Dormice are a distinctive family of rodents, found widely across Eurasia and Africa. The Hazel Dormouse (Muscardinus avellanarius) is a native British species which resides primarily in deciduous woodland. They are protected by EU law because of their rapidly declining numbers – studies suggest they have suffered a 72% population reduction in the last 22 years. Dormice are an important bioindicator as they are particularly sensitive to habitat and population fragmentation, so their presence is an indication of habitat integrity.
To enforce legal protection and ensure the success of conservation projects, current data about the distribution of Hazel Dormice is very important. A variety of survey equipment and methods can be used by licenced dormouse handlers and wildlife enthusiasts.
Perhaps the simplest survey technique to determine dormouse presence is searching for the nest box residents. Dormouse nest boxes are largely similar to standard bird boxes, but with the entrance hole facing the tree. Nest boxes can be important conservation tools as they can boost the local dormouse population density and aid re-introduction schemes.
The Standard Dormouse Nest Box is built from FSC softwood and has a removable lid with a wire closure for monitoring. This box can also come with a perspex inner screen allowing surveyors to check the boxes inhabitants, without the risk of escape or injury.
The more resilient Heavy Duty Dormouse Box is made from thicker ¾” FSC marine plywood and is ideal for long-term monitoring projects.
Dormouse nest tubes are a cheap, easy and popular method of determining the presence of dormice within a habitat. They can be an effective alternative to using wooden nest boxes.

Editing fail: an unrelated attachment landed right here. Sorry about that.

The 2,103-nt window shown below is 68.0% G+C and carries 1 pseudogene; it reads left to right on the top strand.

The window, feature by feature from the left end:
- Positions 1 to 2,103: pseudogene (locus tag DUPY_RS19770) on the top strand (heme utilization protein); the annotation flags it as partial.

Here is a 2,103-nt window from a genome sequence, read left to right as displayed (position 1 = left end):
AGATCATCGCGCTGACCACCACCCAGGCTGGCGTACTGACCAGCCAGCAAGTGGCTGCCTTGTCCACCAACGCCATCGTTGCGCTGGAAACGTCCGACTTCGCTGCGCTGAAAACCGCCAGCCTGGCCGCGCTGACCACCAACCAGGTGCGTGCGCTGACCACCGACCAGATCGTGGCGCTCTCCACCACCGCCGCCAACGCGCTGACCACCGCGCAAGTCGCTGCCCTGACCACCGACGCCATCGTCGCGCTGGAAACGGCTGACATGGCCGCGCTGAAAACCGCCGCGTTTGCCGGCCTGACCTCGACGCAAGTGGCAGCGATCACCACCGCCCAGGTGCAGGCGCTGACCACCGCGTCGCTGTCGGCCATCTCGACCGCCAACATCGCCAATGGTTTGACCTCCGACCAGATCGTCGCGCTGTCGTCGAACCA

The tubes consist of a wooden tray and a nesting tube. Dormice make their nests in the tubes and it is these that are used as indicators of their presence in the habitat. Nest tubes can be set up and checked without a licence until the first evidence of dormouse activity is found. After that, only a licensed handler can check them. For attaching to a tree, Hook and Loop Strapping is a more environmentally friendly alternative to plastic cable ties, as they are reusable, reducing plastic waste.
Dormouse Footprint Tunnels
The latest dormouse surveying technique uses footprint tunnels. This technique was created by Suffolk Wildlife Trust with PTES funding and has since been recommended in the CIEEM magazine In Practice in September 2018.
It is a non-invasive survey technique, which does not require a licence as the chance of disturbing dormice is very low. The 40cm tube, houses a wooden platform which contains the charcoal ink and paper on which footprints are left. Compared with nest tube surveys, footprint tunnels can reduce the survey period required and provide an indication of the presence or likely absence of dormice at a site.
Dormouse Nut Hunting
Dormice leave very characteristic marks when they eat Hazel nuts. They gnaw a round hole in the shell leaving a smooth edge with very few teeth marks, unlike mice or voles. Systematic nut searches under Hazel trees are still regarded as one of the best survey techniques, only hand lenses and a keen eye are required.
Accessories and books
Below are some accessories and books that are commonly used for dormouse surveys and monitoring:
|Small Mammal Holding Bag
|Pesola Light-Line Spring Scales
Heavy Duty Extra-Large Polythene Sample Bags
Animal Handling Gloves
|How to Find and Identify Mammals